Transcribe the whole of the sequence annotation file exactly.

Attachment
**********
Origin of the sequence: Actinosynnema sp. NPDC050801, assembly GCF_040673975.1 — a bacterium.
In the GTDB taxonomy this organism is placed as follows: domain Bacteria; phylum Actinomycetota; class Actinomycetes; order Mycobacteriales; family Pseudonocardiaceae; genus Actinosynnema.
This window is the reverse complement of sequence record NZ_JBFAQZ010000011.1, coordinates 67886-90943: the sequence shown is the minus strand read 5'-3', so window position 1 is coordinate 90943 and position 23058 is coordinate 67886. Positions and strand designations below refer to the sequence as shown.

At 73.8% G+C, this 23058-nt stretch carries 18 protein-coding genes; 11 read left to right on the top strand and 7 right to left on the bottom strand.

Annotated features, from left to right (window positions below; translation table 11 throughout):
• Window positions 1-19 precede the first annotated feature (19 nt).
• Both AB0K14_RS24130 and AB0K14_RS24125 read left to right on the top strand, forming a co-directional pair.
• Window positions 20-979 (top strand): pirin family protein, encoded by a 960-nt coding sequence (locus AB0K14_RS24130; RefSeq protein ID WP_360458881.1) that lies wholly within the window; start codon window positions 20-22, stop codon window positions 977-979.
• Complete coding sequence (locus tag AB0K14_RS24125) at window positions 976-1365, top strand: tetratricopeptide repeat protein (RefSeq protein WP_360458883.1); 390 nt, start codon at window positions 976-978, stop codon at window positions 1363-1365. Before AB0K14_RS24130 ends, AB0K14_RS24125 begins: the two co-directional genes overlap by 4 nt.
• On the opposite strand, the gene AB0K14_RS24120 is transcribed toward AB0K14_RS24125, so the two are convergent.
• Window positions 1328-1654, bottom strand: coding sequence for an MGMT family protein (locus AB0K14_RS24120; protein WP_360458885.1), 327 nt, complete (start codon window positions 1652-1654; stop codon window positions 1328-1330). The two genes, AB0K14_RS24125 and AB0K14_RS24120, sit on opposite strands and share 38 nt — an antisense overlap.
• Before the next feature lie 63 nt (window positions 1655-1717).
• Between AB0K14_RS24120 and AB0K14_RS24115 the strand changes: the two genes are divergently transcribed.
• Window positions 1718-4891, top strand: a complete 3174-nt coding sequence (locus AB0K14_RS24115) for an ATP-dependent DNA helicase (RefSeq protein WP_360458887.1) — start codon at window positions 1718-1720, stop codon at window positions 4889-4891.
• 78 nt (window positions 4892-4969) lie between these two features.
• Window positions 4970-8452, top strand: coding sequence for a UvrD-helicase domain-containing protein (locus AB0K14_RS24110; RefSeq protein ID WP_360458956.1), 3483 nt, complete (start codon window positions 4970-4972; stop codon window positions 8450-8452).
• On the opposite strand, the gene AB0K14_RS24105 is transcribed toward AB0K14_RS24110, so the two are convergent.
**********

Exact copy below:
Origin of the sequence: Actinosynnema sp. NPDC050801, assembly GCF_040673975.1 — a bacterium.
In the GTDB taxonomy this organism is placed as follows: domain Bacteria; phylum Actinomycetota; class Actinomycetes; order Mycobacteriales; family Pseudonocardiaceae; genus Actinosynnema.
This window is the reverse complement of sequence record NZ_JBFAQZ010000011.1, coordinates 67886-90943: the sequence shown is the minus strand read 5'-3', so window position 1 is coordinate 90943 and position 23058 is coordinate 67886. Positions and strand designations below refer to the sequence as shown.

At 73.8% G+C, this 23058-nt stretch carries 18 protein-coding genes; 11 read left to right on the top strand and 7 right to left on the bottom strand.

Annotated features, from left to right (window positions below; translation table 11 throughout):
• Window positions 1-19 precede the first annotated feature (19 nt).
• Both AB0K14_RS24130 and AB0K14_RS24125 read left to right on the top strand, forming a co-directional pair.
• Window positions 20-979 (top strand): pirin family protein, encoded by a 960-nt coding sequence (locus AB0K14_RS24130; RefSeq protein ID WP_360458881.1) that lies wholly within the window; start codon window positions 20-22, stop codon window positions 977-979.
• Complete coding sequence (locus tag AB0K14_RS24125) at window positions 976-1365, top strand: tetratricopeptide repeat protein (RefSeq protein WP_360458883.1); 390 nt, start codon at window positions 976-978, stop codon at window positions 1363-1365. Before AB0K14_RS24130 ends, AB0K14_RS24125 begins: the two co-directional genes overlap by 4 nt.
• On the opposite strand, the gene AB0K14_RS24120 is transcribed toward AB0K14_RS24125, so the two are convergent.
• Window positions 1328-1654, bottom strand: coding sequence for an MGMT family protein (locus AB0K14_RS24120; protein WP_360458885.1), 327 nt, complete (start codon window positions 1652-1654; stop codon window positions 1328-1330). The two genes, AB0K14_RS24125 and AB0K14_RS24120, sit on opposite strands and share 38 nt — an antisense overlap.
• Before the next feature lie 63 nt (window positions 1655-1717).
• Between AB0K14_RS24120 and AB0K14_RS24115 the strand changes: the two genes are divergently transcribed.
• Window positions 1718-4891, top strand: a complete 3174-nt coding sequence (locus AB0K14_RS24115) for an ATP-dependent DNA helicase (RefSeq protein WP_360458887.1) — start codon at window positions 1718-1720, stop codon at window positions 4889-4891.
• 78 nt (window positions 4892-4969) lie between these two features.
• Window positions 4970-8452, top strand: coding sequence for a UvrD-helicase domain-containing protein (locus AB0K14_RS24110; RefSeq protein ID WP_360458956.1), 3483 nt, complete (start codon window positions 4970-4972; stop codon window positions 8450-8452).
• On the opposite strand, the gene AB0K14_RS24105 is transcribed toward AB0K14_RS24110, so the two are convergent.